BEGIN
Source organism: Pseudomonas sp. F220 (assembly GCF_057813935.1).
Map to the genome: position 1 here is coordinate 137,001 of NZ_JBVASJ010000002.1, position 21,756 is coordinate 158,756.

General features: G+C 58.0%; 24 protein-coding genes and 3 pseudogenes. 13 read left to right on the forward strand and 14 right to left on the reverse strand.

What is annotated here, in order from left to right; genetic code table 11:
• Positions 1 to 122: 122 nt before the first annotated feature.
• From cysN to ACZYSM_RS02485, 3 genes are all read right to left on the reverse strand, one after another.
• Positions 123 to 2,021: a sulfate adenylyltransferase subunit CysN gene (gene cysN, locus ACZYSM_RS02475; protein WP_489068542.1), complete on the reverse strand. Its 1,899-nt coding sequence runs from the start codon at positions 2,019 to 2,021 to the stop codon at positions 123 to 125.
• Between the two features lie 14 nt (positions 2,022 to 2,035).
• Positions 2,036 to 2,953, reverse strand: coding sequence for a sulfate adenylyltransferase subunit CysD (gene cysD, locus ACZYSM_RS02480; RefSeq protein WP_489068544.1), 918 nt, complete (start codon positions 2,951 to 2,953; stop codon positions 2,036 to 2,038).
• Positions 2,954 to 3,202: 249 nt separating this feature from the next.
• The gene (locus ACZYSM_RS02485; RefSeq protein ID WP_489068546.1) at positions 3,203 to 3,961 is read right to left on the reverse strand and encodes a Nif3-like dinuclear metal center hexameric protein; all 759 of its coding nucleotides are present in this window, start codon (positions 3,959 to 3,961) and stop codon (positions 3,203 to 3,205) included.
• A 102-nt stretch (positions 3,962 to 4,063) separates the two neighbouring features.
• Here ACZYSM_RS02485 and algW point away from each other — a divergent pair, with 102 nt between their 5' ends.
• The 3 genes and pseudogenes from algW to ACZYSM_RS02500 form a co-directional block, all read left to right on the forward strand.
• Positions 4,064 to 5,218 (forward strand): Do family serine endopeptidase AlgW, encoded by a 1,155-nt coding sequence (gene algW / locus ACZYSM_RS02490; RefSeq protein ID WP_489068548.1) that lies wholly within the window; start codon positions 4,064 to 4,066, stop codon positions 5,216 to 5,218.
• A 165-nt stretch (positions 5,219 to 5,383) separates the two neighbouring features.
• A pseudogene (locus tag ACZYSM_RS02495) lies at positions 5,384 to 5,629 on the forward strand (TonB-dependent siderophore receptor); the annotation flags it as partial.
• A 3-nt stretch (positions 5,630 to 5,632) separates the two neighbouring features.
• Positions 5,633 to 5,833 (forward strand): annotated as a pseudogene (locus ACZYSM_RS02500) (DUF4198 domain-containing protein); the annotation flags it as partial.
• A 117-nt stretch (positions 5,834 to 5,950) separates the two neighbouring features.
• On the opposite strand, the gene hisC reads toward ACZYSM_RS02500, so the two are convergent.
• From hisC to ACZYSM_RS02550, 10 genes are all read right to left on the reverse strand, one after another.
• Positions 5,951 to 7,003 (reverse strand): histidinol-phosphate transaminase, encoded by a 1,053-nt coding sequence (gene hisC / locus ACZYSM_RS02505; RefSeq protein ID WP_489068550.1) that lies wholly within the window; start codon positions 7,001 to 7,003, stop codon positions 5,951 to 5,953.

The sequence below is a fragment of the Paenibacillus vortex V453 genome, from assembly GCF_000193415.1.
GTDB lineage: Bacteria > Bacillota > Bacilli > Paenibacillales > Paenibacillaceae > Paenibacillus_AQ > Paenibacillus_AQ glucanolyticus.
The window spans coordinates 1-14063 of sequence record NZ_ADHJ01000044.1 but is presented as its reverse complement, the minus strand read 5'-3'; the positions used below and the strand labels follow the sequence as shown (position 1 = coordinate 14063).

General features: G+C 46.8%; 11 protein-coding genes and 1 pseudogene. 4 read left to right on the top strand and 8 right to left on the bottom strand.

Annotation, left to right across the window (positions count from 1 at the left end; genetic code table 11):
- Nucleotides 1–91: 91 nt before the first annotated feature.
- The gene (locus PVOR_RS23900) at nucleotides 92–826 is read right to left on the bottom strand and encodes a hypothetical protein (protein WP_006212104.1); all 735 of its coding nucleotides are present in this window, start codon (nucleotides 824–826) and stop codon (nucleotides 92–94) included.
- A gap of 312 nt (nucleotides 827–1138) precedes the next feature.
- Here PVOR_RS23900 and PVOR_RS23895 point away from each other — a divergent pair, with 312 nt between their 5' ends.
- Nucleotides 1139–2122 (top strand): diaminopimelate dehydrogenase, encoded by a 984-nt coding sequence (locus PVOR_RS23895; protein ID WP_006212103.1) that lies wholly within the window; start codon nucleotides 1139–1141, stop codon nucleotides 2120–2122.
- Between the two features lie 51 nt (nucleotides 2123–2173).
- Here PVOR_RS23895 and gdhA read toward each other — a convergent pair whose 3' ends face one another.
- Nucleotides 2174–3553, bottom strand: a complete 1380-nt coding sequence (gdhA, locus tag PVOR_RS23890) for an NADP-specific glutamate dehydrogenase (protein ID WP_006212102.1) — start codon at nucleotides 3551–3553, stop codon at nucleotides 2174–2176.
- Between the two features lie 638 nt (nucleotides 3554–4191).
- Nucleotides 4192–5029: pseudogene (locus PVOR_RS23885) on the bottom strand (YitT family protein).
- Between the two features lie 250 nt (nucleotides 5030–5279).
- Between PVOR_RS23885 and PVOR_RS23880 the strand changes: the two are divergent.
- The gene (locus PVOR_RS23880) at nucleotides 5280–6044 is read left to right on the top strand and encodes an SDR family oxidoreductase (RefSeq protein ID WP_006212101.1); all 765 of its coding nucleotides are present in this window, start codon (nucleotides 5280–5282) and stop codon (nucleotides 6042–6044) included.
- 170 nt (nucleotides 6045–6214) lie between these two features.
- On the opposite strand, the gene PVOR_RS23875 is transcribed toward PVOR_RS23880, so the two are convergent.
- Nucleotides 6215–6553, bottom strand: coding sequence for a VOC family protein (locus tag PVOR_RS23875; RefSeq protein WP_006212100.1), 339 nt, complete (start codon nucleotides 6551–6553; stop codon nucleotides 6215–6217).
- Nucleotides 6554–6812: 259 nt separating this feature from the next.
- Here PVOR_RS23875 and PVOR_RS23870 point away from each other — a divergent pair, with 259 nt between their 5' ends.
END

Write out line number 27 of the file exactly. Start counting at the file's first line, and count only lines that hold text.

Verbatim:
General features: G+C 46.8%; 11 protein-coding genes and 1 pseudogene. 4 read left to right on the top strand and 8 right to left on the bottom strand.